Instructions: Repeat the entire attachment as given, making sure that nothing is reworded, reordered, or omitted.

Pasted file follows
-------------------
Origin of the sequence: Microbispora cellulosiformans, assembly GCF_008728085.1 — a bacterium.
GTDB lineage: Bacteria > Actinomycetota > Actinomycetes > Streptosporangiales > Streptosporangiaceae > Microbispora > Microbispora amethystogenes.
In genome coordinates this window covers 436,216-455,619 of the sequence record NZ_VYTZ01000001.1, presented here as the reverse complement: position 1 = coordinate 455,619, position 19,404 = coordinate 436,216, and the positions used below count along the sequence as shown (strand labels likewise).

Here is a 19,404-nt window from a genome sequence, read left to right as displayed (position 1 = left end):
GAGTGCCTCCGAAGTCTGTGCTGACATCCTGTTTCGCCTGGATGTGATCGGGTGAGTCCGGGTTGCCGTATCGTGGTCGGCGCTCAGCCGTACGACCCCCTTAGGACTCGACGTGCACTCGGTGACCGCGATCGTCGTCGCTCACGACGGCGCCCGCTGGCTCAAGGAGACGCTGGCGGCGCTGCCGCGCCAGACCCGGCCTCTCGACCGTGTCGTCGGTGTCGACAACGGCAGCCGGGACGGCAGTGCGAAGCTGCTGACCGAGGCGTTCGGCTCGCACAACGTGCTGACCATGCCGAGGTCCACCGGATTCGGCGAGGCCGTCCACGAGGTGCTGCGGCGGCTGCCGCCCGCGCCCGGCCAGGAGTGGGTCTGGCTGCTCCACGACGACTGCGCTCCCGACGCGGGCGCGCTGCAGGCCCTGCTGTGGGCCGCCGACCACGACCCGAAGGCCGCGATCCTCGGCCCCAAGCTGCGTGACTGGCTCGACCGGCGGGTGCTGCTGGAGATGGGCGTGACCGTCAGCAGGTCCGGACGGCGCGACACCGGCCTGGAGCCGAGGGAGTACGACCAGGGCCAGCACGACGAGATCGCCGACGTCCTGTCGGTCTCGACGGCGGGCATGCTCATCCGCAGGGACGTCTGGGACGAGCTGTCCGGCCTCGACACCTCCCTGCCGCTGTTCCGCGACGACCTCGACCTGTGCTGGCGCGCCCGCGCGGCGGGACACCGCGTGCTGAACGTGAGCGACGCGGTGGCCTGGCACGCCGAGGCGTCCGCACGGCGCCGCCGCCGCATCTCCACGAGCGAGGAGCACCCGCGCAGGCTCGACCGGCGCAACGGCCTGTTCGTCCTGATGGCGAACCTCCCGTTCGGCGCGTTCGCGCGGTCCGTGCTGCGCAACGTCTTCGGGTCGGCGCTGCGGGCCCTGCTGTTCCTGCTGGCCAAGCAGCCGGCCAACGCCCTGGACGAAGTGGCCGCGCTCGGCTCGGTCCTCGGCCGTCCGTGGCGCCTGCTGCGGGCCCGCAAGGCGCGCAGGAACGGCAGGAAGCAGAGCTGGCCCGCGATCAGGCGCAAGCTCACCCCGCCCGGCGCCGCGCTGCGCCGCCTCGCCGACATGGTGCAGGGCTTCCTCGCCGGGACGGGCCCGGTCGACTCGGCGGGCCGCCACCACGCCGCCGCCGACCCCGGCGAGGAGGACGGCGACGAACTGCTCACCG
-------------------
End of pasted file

Origin of the sequence: Microbispora cellulosiformans, assembly GCF_008728085.1 — a bacterium.
GTDB lineage: Bacteria > Actinomycetota > Actinomycetes > Streptosporangiales > Streptosporangiaceae > Microbispora > Microbispora amethystogenes.
In genome coordinates this window covers 436,216-455,619 of the sequence record NZ_VYTZ01000001.1, presented here as the reverse complement: position 1 = coordinate 455,619, position 19,404 = coordinate 436,216, and the positions used below count along the sequence as shown (strand labels likewise).

Here is a 19,404-nt window from a genome sequence, read left to right as displayed (position 1 = left end):
GAGTGCCTCCGAAGTCTGTGCTGACATCCTGTTTCGCCTGGATGTGATCGGGTGAGTCCGGGTTGCCGTATCGTGGTCGGCGCTCAGCCGTACGACCCCCTTAGGACTCGACGTGCACTCGGTGACCGCGATCGTCGTCGCTCACGACGGCGCCCGCTGGCTCAAGGAGACGCTGGCGGCGCTGCCGCGCCAGACCCGGCCTCTCGACCGTGTCGTCGGTGTCGACAACGGCAGCCGGGACGGCAGTGCGAAGCTGCTGACCGAGGCGTTCGGCTCGCACAACGTGCTGACCATGCCGAGGTCCACCGGATTCGGCGAGGCCGTCCACGAGGTGCTGCGGCGGCTGCCGCCCGCGCCCGGCCAGGAGTGGGTCTGGCTGCTCCACGACGACTGCGCTCCCGACGCGGGCGCGCTGCAGGCCCTGCTGTGGGCCGCCGACCACGACCCGAAGGCCGCGATCCTCGGCCCCAAGCTGCGTGACTGGCTCGACCGGCGGGTGCTGCTGGAGATGGGCGTGACCGTCAGCAGGTCCGGACGGCGCGACACCGGCCTGGAGCCGAGGGAGTACGACCAGGGCCAGCACGACGAGATCGCCGACGTCCTGTCGGTCTCGACGGCGGGCATGCTCATCCGCAGGGACGTCTGGGACGAGCTGTCCGGCCTCGACACCTCCCTGCCGCTGTTCCGCGACGACCTCGACCTGTGCTGGCGCGCCCGCGCGGCGGGACACCGCGTGCTGAACGTGAGCGACGCGGTGGCCTGGCACGCCGAGGCGTCCGCACGGCGCCGCCGCCGCATCTCCACGAGCGAGGAGCACCCGCGCAGGCTCGACCGGCGCAACGGCCTGTTCGTCCTGATGGCGAACCTCCCGTTCGGCGCGTTCGCGCGGTCCGTGCTGCGCAACGTCTTCGGGTCGGCGCTGCGGGCCCTGCTGTTCCTGCTGGCCAAGCAGCCGGCCAACGCCCTGGACGAAGTGGCCGCGCTCGGCTCGGTCCTCGGCCGTCCGTGGCGCCTGCTGCGGGCCCGCAAGGCGCGCAGGAACGGCAGGAAGCAGAGCTGGCCCGCGATCAGGCGCAAGCTCACCCCGCCCGGCGCCGCGCTGCGCCGCCTCGCCGACATGGTGCAGGGCTTCCTCGCCGGGACGGGCCCGGTCGACTCGGCGGGCCGCCACCACGCCGCCGCCGACCCCGGCGAGGAGGACGGCGACGAACTGCTCACCG